Don't miss

Replay


LATEST SHOWS

ENCORE!

Omar El Akkad's 'American War': A tale of US dystopia

Read more

FOCUS

Iraq: The long road to rebuilding Mosul

Read more

BUSINESS DAILY

Exxon sues US over $2m fine for violating Russia sanctions

Read more

IN THE PAPERS

'Too sexy for Malaysia': Hit single 'Despacito' stirs controversy

Read more

IN THE PAPERS

Is this the end of Emmanuel Macron's honeymoon period?

Read more

MEDIAWATCH

Macron's air force uniform draws Tom Cruise comparisons

Read more

THE DEBATE

Polish democracy under threat? EU warns Warsaw over judicial independence

Read more

PEOPLE & PROFIT

Game of Thrones and TV's golden age

Read more

ENCORE!

The best of the summer's exhibitions in Paris

Read more

REPORTERS

An in-depth report by our senior reporters and team of correspondents from around the world. Every Saturday at 9.10 pm Paris time. Or you can catch it online from Friday.

Latest update : 2012-02-17

Guinea, one year after the election of Alpha Condé

Our reporters Willy Bracciano and Fatimata Wane went to Guinea, one year after the country's first ever free elections. They report on a nation struggling to get back on its feet after 50 years of authoritarian rule.

Fifty years of dictatorship have shattered a land rich in natural resources - bauxite, iron, gold, diamonds, fertile farmland and numerous rivers. Alpha Condé, who was elected president just over a year ago after Guinea’s first free elections, faces the uphill battle of building a country ravaged by neglect.

The new head of state also urgently needs to restore the army’s tarnished image, which stands accused of terrorising the population on a daily basis and committing atrocities.

Condé also has the arduous task of building a democracy from scratch. But he has yet to organise parliamentary elections, a situation the opposition has labelled scandalous.

Finally, after last year’s presidential elections were marred by ethnic violence between Malinke supporters of Condé and Peuhl backers of his rival Cellou Dalein Diallo, the new president must try to reconcile with all Guineans. In Guinea like elsewhere, ethnicity is a formidable political weapon, even if the Peulh, the Malinke, the Susu and the Baga now co-exist harmoniously on a daily basis. This cohesion remains fragile, and could unravel if the new government does not keep its promises.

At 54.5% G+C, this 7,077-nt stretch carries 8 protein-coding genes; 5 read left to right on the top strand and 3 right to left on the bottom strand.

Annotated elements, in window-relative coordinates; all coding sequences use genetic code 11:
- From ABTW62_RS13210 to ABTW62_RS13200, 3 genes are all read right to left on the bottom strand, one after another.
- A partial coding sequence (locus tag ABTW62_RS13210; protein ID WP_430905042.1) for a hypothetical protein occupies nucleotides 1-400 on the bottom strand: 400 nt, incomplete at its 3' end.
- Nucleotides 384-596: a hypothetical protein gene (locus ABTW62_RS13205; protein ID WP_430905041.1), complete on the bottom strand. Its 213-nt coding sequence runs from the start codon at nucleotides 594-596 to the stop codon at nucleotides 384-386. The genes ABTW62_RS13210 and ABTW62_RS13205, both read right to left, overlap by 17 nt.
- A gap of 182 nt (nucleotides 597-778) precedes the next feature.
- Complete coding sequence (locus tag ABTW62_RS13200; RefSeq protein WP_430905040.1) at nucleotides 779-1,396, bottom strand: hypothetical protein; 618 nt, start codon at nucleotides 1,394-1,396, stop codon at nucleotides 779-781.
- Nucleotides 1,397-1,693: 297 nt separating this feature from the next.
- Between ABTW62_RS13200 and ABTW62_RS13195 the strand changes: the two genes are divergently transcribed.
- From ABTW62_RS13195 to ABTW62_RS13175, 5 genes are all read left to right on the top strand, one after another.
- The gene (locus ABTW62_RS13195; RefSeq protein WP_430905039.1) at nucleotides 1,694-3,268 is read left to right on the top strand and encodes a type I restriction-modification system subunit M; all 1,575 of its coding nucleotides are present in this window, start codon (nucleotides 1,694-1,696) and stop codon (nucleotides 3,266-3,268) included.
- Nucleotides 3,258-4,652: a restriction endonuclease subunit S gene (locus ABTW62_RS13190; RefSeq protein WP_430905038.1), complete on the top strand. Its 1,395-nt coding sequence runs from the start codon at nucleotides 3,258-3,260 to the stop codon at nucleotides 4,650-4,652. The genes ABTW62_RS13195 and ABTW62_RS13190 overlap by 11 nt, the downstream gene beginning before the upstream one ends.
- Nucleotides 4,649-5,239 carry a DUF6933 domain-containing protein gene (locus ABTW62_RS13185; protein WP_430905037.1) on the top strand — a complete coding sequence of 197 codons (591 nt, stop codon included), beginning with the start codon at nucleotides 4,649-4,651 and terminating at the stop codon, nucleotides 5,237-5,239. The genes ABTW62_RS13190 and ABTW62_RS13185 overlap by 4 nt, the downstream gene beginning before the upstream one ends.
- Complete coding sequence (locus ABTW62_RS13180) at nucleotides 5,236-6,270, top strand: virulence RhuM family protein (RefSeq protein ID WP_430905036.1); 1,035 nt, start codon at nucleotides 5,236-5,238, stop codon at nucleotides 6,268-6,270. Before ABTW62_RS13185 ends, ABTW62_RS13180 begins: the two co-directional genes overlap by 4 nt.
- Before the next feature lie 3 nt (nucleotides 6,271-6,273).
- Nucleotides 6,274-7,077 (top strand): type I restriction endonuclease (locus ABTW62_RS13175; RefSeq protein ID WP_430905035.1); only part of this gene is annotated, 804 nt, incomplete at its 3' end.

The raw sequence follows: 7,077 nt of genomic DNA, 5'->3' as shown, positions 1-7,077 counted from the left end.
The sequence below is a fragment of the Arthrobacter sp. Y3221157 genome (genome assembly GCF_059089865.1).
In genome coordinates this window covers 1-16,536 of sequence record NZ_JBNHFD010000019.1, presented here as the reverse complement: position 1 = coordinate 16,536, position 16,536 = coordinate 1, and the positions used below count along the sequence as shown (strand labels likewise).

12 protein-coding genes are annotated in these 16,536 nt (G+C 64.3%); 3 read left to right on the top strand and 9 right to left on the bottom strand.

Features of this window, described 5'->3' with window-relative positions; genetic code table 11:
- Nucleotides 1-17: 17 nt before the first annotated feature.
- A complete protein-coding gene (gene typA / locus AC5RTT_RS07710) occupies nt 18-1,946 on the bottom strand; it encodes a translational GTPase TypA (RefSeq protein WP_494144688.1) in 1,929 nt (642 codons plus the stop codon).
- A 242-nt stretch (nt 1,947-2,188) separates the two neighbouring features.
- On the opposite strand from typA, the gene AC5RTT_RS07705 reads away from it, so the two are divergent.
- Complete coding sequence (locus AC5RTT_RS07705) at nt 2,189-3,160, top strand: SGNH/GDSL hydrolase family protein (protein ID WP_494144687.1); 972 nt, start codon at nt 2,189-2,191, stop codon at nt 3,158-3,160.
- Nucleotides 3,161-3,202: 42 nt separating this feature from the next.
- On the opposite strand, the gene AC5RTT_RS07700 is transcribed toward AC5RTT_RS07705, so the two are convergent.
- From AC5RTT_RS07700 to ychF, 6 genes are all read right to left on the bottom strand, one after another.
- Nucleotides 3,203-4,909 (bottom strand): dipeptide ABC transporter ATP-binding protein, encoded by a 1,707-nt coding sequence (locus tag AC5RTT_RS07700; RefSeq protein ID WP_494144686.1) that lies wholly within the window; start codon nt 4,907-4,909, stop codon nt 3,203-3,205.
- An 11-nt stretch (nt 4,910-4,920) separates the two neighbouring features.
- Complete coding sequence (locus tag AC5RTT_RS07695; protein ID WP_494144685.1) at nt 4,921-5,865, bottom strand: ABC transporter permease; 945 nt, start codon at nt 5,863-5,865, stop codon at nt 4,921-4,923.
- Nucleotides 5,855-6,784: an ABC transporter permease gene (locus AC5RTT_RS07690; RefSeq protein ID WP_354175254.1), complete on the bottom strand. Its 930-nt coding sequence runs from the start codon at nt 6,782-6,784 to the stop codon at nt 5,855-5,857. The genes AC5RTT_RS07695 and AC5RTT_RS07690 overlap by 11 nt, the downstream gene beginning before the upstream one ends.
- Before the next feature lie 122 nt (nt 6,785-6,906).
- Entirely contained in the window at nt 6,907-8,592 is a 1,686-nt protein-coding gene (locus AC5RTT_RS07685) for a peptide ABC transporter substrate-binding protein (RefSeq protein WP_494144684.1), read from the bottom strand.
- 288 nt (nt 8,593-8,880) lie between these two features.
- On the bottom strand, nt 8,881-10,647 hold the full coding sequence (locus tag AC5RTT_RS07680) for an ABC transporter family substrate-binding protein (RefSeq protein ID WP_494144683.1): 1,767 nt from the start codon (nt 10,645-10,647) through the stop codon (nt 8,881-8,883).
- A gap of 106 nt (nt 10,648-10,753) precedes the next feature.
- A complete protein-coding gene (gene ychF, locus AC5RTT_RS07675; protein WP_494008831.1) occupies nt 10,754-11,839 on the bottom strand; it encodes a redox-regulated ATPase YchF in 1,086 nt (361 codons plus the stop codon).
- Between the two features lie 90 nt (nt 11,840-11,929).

By Willy BRACCIANO , Fatimata WANE

COMMENT(S)

Archives

2017-07-14 Asia-pacific

China dreams of superpower status on the football pitch

China has been redrawing the world's football map in recent months. Thanks to virtually unlimited funds, players and coaches from some of the best European clubs are flocking to...

Read more

2017-07-13 Middle East

Exclusive: Storming Raqqa, IS group's cursed capital in Syria

The city of Raqqa in northern Syria has been held by the Islamic State group since early 2014. But the terror group's Syrian headquarters is on the verge of liberation. Snipers...

Read more

2017-07-07 European Union

Poland’s love-hate relationship with the EU

Jaroslaw Kaczynski, leader of Poland’s ruling Law and Justice party, is a maverick. On civil rights, justice and the environment, Poland is increasingly breaking away from EU...

Read more

2017-06-30 Saudi Arabia

Women in Saudi Arabia: A long road to equality

In Saudi Arabia, women are considered second-class citizens. They cannot drive or travel without the authorisation of a male guardian: a brother, father, cousin or even a son....

Read more

2017-06-23 Culture

The birth of a film industry: Hollywood and World War I

As we mark the centenary of the United States entering World War I, FRANCE 24 brings you a documentary on the birth of Hollywood. Our journalist Florence Gaillard sheds new light...

Read more